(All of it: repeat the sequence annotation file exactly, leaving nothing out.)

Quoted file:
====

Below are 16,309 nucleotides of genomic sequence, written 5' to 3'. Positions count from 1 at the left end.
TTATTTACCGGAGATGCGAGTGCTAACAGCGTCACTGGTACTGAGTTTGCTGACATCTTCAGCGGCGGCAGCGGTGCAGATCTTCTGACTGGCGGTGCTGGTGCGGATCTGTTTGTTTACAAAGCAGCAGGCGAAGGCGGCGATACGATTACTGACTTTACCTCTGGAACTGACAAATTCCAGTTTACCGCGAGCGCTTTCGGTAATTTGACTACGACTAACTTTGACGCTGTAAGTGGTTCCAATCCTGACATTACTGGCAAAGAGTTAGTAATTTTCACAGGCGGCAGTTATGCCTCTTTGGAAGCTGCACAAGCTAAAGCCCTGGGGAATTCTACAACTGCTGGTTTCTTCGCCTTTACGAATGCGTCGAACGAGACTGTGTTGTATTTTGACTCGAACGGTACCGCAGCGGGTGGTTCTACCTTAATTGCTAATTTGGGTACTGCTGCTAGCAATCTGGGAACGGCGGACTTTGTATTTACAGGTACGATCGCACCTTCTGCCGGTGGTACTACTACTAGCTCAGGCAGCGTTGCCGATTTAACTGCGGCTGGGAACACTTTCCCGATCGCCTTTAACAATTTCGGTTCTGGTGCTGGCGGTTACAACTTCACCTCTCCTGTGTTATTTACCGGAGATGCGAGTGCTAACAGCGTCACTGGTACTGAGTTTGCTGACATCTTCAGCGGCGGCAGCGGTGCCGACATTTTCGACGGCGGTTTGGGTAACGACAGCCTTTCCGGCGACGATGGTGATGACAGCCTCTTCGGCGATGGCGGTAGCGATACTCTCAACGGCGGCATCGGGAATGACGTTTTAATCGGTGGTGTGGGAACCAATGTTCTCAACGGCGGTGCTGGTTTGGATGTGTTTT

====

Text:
Below are 16,309 nucleotides of genomic sequence, written 5' to 3'. Positions count from 1 at the left end.
TTATTTACCGGAGATGCGAGTGCTAACAGCGTCACTGGTACTGAGTTTGCTGACATCTTCAGCGGCGGCAGCGGTGCAGATCTTCTGACTGGCGGTGCTGGTGCGGATCTGTTTGTTTACAAAGCAGCAGGCGAAGGCGGCGATACGATTACTGACTTTACCTCTGGAACTGACAAATTCCAGTTTACCGCGAGCGCTTTCGGTAATTTGACTACGACTAACTTTGACGCTGTAAGTGGTTCCAATCCTGACATTACTGGCAAAGAGTTAGTAATTTTCACAGGCGGCAGTTATGCCTCTTTGGAAGCTGCACAAGCTAAAGCCCTGGGGAATTCTACAACTGCTGGTTTCTTCGCCTTTACGAATGCGTCGAACGAGACTGTGTTGTATTTTGACTCGAACGGTACCGCAGCGGGTGGTTCTACCTTAATTGCTAATTTGGGTACTGCTGCTAGCAATCTGGGAACGGCGGACTTTGTATTTACAGGTACGATCGCACCTTCTGCCGGTGGTACTACTACTAGCTCAGGCAGCGTTGCCGATTTAACTGCGGCTGGGAACACTTTCCCGATCGCCTTTAACAATTTCGGTTCTGGTGCTGGCGGTTACAACTTCACCTCTCCTGTGTTATTTACCGGAGATGCGAGTGCTAACAGCGTCACTGGTACTGAGTTTGCTGACATCTTCAGCGGCGGCAGCGGTGCCGACATTTTCGACGGCGGTTTGGGTAACGACAGCCTTTCCGGCGACGATGGTGATGACAGCCTCTTCGGCGATGGCGGTAGCGATACTCTCAACGGCGGCATCGGGAATGACGTTTTAATCGGTGGTGTGGGAACCAATGTTCTCAACGGCGGTGCTGGTTTGGATGTGTTTT